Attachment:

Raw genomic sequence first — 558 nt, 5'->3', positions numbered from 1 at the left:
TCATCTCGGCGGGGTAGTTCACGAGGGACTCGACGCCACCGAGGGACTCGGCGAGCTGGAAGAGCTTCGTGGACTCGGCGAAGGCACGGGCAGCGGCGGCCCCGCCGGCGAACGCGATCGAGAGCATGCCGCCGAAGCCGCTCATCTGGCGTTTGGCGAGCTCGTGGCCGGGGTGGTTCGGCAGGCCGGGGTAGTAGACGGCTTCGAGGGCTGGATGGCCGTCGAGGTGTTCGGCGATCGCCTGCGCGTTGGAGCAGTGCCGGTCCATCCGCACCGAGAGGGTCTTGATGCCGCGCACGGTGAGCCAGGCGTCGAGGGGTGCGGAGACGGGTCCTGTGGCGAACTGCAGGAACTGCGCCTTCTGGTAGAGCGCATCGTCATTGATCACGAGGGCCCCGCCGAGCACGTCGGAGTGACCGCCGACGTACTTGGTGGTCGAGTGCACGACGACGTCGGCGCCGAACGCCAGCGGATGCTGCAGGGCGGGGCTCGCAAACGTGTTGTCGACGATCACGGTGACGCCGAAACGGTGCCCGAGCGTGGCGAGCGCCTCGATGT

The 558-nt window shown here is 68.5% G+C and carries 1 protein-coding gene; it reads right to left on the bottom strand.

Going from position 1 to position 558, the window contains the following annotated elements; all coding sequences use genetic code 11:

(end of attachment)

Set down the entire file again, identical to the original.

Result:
Raw genomic sequence first — 558 nt, 5'->3', positions numbered from 1 at the left:
TCATCTCGGCGGGGTAGTTCACGAGGGACTCGACGCCACCGAGGGACTCGGCGAGCTGGAAGAGCTTCGTGGACTCGGCGAAGGCACGGGCAGCGGCGGCCCCGCCGGCGAACGCGATCGAGAGCATGCCGCCGAAGCCGCTCATCTGGCGTTTGGCGAGCTCGTGGCCGGGGTGGTTCGGCAGGCCGGGGTAGTAGACGGCTTCGAGGGCTGGATGGCCGTCGAGGTGTTCGGCGATCGCCTGCGCGTTGGAGCAGTGCCGGTCCATCCGCACCGAGAGGGTCTTGATGCCGCGCACGGTGAGCCAGGCGTCGAGGGGTGCGGAGACGGGTCCTGTGGCGAACTGCAGGAACTGCGCCTTCTGGTAGAGCGCATCGTCATTGATCACGAGGGCCCCGCCGAGCACGTCGGAGTGACCGCCGACGTACTTGGTGGTCGAGTGCACGACGACGTCGGCGCCGAACGCCAGCGGATGCTGCAGGGCGGGGCTCGCAAACGTGTTGTCGACGATCACGGTGACGCCGAAACGGTGCCCGAGCGTGGCGAGCGCCTCGATGT

The 558-nt window shown here is 68.5% G+C and carries 1 protein-coding gene; it reads right to left on the bottom strand.

Going from position 1 to position 558, the window contains the following annotated elements; all coding sequences use genetic code 11: